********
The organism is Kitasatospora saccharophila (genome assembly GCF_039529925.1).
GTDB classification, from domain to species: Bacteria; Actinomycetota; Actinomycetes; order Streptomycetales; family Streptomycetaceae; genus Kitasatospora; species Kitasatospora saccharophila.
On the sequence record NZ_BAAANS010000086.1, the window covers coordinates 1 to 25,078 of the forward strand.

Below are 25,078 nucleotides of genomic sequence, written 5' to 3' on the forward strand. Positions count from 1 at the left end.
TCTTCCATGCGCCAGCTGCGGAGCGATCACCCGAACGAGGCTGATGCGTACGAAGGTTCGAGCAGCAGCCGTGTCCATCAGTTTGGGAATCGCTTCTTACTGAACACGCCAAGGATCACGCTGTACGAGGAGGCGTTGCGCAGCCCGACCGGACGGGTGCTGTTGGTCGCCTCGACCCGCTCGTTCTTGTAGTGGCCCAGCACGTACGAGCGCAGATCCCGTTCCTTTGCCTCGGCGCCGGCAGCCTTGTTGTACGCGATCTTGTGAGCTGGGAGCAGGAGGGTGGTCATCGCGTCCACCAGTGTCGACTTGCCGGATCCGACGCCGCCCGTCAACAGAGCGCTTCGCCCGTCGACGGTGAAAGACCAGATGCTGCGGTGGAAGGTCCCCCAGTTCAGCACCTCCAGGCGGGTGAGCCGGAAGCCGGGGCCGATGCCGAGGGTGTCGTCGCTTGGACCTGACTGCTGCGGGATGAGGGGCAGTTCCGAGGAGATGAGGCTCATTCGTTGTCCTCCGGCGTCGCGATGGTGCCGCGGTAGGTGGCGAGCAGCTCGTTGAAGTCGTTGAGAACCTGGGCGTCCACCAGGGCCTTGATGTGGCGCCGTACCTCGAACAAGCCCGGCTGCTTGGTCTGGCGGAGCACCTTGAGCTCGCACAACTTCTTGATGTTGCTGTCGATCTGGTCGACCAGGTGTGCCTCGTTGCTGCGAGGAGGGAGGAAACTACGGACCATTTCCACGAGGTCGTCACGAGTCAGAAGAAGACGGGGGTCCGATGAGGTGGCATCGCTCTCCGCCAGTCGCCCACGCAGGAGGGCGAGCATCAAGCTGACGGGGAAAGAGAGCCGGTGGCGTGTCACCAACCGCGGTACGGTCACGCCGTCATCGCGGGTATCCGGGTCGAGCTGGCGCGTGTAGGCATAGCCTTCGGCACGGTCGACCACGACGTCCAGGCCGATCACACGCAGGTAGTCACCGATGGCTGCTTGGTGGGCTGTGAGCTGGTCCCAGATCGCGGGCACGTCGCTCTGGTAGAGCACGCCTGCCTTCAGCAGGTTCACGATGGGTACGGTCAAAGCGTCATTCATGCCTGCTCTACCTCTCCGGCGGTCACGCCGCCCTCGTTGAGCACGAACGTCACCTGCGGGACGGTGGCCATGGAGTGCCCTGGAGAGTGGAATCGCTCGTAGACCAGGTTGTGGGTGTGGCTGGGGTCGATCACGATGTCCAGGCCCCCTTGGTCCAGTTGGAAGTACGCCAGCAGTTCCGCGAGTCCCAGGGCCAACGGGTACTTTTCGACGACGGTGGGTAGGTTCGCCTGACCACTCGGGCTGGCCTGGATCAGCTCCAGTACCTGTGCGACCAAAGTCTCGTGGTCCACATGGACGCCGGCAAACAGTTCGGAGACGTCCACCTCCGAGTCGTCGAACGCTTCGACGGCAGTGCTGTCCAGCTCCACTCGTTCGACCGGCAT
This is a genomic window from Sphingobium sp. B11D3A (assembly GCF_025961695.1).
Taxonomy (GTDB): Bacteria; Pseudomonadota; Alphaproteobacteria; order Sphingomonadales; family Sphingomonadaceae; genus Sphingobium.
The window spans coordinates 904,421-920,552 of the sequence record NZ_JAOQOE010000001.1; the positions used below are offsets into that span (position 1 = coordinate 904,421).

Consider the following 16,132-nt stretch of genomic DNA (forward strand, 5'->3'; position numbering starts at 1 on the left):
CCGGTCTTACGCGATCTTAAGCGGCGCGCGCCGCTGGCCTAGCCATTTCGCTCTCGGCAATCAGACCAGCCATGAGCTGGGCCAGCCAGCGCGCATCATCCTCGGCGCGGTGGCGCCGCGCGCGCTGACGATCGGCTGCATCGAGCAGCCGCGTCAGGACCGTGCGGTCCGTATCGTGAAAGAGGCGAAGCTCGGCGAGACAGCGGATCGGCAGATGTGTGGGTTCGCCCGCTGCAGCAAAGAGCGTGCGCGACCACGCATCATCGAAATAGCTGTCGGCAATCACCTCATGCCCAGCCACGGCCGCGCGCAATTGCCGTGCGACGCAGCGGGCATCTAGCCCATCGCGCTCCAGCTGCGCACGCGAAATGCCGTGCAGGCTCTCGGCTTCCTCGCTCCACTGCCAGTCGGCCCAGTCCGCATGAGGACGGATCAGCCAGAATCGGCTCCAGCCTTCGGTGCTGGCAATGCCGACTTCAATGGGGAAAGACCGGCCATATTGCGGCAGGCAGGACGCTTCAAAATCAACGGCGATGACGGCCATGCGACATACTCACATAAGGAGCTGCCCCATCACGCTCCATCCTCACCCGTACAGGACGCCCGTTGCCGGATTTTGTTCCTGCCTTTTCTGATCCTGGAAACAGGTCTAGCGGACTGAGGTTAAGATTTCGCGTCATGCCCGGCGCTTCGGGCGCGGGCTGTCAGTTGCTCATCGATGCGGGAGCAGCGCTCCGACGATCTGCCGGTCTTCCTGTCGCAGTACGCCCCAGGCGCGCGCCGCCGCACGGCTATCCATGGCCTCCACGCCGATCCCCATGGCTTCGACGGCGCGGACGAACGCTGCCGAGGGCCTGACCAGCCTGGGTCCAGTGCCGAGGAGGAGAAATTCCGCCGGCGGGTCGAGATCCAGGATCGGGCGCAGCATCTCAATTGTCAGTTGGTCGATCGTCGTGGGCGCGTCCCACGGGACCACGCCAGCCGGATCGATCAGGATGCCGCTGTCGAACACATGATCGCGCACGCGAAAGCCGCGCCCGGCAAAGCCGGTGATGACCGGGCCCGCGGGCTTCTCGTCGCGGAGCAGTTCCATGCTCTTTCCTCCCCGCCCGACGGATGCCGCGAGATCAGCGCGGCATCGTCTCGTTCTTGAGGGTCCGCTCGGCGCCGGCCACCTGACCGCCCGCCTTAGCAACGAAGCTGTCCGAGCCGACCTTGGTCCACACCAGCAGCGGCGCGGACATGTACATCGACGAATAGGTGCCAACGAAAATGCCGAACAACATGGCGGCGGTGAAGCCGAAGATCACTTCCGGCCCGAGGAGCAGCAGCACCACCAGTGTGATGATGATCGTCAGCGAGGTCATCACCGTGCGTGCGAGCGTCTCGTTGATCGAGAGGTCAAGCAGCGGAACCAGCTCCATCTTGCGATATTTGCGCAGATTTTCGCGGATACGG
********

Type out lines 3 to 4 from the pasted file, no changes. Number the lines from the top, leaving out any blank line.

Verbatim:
On the sequence record NZ_BAAANS010000086.1, the window covers coordinates 1 to 25,078 of the forward strand.

Below are 25,078 nucleotides of genomic sequence, written 5' to 3' on the forward strand. Positions count from 1 at the left end.